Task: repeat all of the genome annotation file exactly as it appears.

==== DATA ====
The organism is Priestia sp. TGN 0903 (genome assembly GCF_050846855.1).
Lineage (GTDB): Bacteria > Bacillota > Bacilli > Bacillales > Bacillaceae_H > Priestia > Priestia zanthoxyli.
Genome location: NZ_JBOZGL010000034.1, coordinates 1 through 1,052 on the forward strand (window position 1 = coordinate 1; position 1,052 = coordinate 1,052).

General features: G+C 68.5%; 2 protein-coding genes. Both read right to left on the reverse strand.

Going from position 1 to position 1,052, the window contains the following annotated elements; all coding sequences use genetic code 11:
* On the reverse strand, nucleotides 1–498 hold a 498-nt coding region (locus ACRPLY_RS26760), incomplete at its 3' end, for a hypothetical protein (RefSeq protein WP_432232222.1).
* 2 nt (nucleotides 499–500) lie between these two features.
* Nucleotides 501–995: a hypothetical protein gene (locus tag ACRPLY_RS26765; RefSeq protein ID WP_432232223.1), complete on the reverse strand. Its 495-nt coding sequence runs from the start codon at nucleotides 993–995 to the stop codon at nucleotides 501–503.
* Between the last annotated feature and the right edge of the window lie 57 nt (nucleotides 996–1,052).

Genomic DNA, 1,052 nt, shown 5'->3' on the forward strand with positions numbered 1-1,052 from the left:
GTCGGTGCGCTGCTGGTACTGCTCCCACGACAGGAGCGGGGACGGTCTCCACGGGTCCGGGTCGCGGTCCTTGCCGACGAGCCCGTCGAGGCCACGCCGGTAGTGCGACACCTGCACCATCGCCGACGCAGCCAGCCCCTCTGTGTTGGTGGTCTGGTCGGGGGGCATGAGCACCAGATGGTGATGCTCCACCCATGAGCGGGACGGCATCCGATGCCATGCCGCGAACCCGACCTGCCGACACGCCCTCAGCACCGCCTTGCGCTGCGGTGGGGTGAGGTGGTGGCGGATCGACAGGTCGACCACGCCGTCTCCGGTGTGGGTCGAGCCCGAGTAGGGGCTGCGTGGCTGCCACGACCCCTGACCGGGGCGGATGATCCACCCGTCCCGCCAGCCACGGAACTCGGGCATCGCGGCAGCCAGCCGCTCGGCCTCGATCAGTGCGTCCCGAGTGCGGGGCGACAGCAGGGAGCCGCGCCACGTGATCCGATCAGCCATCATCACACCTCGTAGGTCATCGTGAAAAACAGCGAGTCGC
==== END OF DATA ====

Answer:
The organism is Priestia sp. TGN 0903 (genome assembly GCF_050846855.1).
Lineage (GTDB): Bacteria > Bacillota > Bacilli > Bacillales > Bacillaceae_H > Priestia > Priestia zanthoxyli.
Genome location: NZ_JBOZGL010000034.1, coordinates 1 through 1,052 on the forward strand (window position 1 = coordinate 1; position 1,052 = coordinate 1,052).

General features: G+C 68.5%; 2 protein-coding genes. Both read right to left on the reverse strand.

Going from position 1 to position 1,052, the window contains the following annotated elements; all coding sequences use genetic code 11:
* On the reverse strand, nucleotides 1–498 hold a 498-nt coding region (locus ACRPLY_RS26760), incomplete at its 3' end, for a hypothetical protein (RefSeq protein WP_432232222.1).
* 2 nt (nucleotides 499–500) lie between these two features.
* Nucleotides 501–995: a hypothetical protein gene (locus tag ACRPLY_RS26765; RefSeq protein ID WP_432232223.1), complete on the reverse strand. Its 495-nt coding sequence runs from the start codon at nucleotides 993–995 to the stop codon at nucleotides 501–503.
* Between the last annotated feature and the right edge of the window lie 57 nt (nucleotides 996–1,052).

Genomic DNA, 1,052 nt, shown 5'->3' on the forward strand with positions numbered 1-1,052 from the left:
GTCGGTGCGCTGCTGGTACTGCTCCCACGACAGGAGCGGGGACGGTCTCCACGGGTCCGGGTCGCGGTCCTTGCCGACGAGCCCGTCGAGGCCACGCCGGTAGTGCGACACCTGCACCATCGCCGACGCAGCCAGCCCCTCTGTGTTGGTGGTCTGGTCGGGGGGCATGAGCACCAGATGGTGATGCTCCACCCATGAGCGGGACGGCATCCGATGCCATGCCGCGAACCCGACCTGCCGACACGCCCTCAGCACCGCCTTGCGCTGCGGTGGGGTGAGGTGGTGGCGGATCGACAGGTCGACCACGCCGTCTCCGGTGTGGGTCGAGCCCGAGTAGGGGCTGCGTGGCTGCCACGACCCCTGACCGGGGCGGATGATCCACCCGTCCCGCCAGCCACGGAACTCGGGCATCGCGGCAGCCAGCCGCTCGGCCTCGATCAGTGCGTCCCGAGTGCGGGGCGACAGCAGGGAGCCGCGCCACGTGATCCGATCAGCCATCATCACACCTCGTAGGTCATCGTGAAAAACAGCGAGTCGC